Measurement time points/follow-up will be collected and study authors contacted to provide additional information where gaps have been identified.

For included studies from which we are not able to gain access to IPD, relevant information (both the above-mentioned data and results for the prespecified outcomes) will be extracted. For adverse events, we will extract the number of events and number of participants in each group. For the remaining (continuous) outcomes, we will extract N, mean and standard deviation.

Planned comparisons
  1. Exercise therapy versus treatment as usual/waiting list/supportive listening/pacing/cognitive treatment. We also plan to conduct subgroup comparisons for each comparison above to see if one of the more passive comparators is more effective than another.

  2. Exercise therapy (as monotherapy or adjunctive therapy) versus cognitive behavioural therapy. Monotherapy and adjunctive therapy will be analysed separately.

  3. Exercise therapy (as monotherapy or adjunctive therapy) versus pharmacological treatment.

If there are several drug trials we will divide the comparators into antidepressants, hypnotics, antiviral and immunotherapy. Monotherapy and adjunctive therapy will be analysed separately.

Data checking and cleaning

To reduce potential bias (Tierney 2005), we will request information for all randomised patients including those who had been excluded from the investigators' original analyses. A number of standard checks will be applied to all incoming trials, including checks for missing values, data validity and consistency across variables. To assess the randomisation integrity, we will look for unusual patterns in the sequencing of allocation or imbalances in baseline characteristics between treatment arms. Follow-up of patients will be assessed to ensure that it was balanced in the treatment arm, and as up-to-date as possible.

All incoming data will be checked thoroughly for consistency and completeness of follow-up. We will tabulate summary measures (frequencies for categorical variables and mean, standard deviations, minimum, maximum, median, 25th and 75th percentile for continuous variables) for the individual parameters (demographic variables, illness-specific variables and outcomes) for each study to identify missing data and outliers, and to describe differences in distribution between the studies. We will analyse patient and disease characteristics and treatment outcome by trial and treatment arm to check consistency with published results. If we encounter any problems regarding missing data, obvious errors, discrepancies (e.g. between published data and raw data), inconsistencies between variables or extreme values or inability to replicate the results presented in the retrieved papers, we will resolve these in discussion with the original investigator. We will maintain a log of all changes made to the data originally supplied by the trialists, and the reasons for these changes. Any queries will be resolved and the final database entries verified by the responsible trial investigator or statistician.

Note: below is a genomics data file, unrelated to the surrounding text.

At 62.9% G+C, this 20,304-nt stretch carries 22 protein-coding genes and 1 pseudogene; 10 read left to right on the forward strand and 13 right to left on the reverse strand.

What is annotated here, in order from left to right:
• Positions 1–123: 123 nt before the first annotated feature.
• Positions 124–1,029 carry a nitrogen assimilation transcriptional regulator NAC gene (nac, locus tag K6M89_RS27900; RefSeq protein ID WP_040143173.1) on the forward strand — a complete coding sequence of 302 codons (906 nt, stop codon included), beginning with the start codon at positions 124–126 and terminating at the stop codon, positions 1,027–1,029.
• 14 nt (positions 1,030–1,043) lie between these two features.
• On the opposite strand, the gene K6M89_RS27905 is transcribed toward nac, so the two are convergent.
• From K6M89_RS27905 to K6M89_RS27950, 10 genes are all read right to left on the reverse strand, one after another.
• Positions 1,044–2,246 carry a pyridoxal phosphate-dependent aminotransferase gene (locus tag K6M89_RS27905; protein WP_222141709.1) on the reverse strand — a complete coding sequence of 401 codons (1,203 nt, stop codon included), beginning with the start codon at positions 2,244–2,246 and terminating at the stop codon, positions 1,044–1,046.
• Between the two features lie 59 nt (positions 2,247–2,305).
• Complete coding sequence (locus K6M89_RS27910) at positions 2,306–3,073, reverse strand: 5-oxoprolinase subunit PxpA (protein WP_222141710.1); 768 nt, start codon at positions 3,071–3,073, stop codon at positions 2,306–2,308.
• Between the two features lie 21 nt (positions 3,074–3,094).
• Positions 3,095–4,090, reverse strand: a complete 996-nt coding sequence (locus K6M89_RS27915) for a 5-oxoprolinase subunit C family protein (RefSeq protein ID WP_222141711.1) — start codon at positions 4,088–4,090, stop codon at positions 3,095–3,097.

As the summary statistics for outcomes in this review may differ from the summary statistics presented in the retrieved papers due to the possible use of imputed data in the original analyses by trial investigators, we will present summary statistics for all outcomes by trial and treatment arm in a table (showing sample size, mean, standard deviation, minimum and maximum).

Assessment of risk of bias in included studies

Two authors (LL and JO-J) will use the Cochrane Collaboration's tool for assessing risk of bias (Higgins 2011a), published in the most recent version of the Cochrane Handbook (Higgins 2011b). This tool encourages consideration of how the allocation sequence was generated, how allocation was concealed, the integrity of blinding at outcome level, the completeness of outcome data, selective outcome reporting (only applicable in cases where we do not gain access to complete data sets) and other potential sources of bias. When it comes to blinding, we will distinguish between performance bias (blinding of participants and personnel) and detection bias (blinding of outcome assessors; for outcomes not reported/assessed by the participants). As all the outcomes we intend to look at are subjective (self report by participants, or the use of scales that are based on judgements) we will include an item for objective outcomes. Each item in the 'Risk of bias' assessment will be assessed as low, high or unclear risk of bias using the guidelines outlined in the Cochrane Handbook (Higgins 2011a). In addition, we will make an overall assessment of the risk of bias across all items for each included study. If one or more of the items sequence generation, allocation concealment or completeness of outcome data are assessed as being at high risk of bias, the overall assessment of the study will be high risk of bias.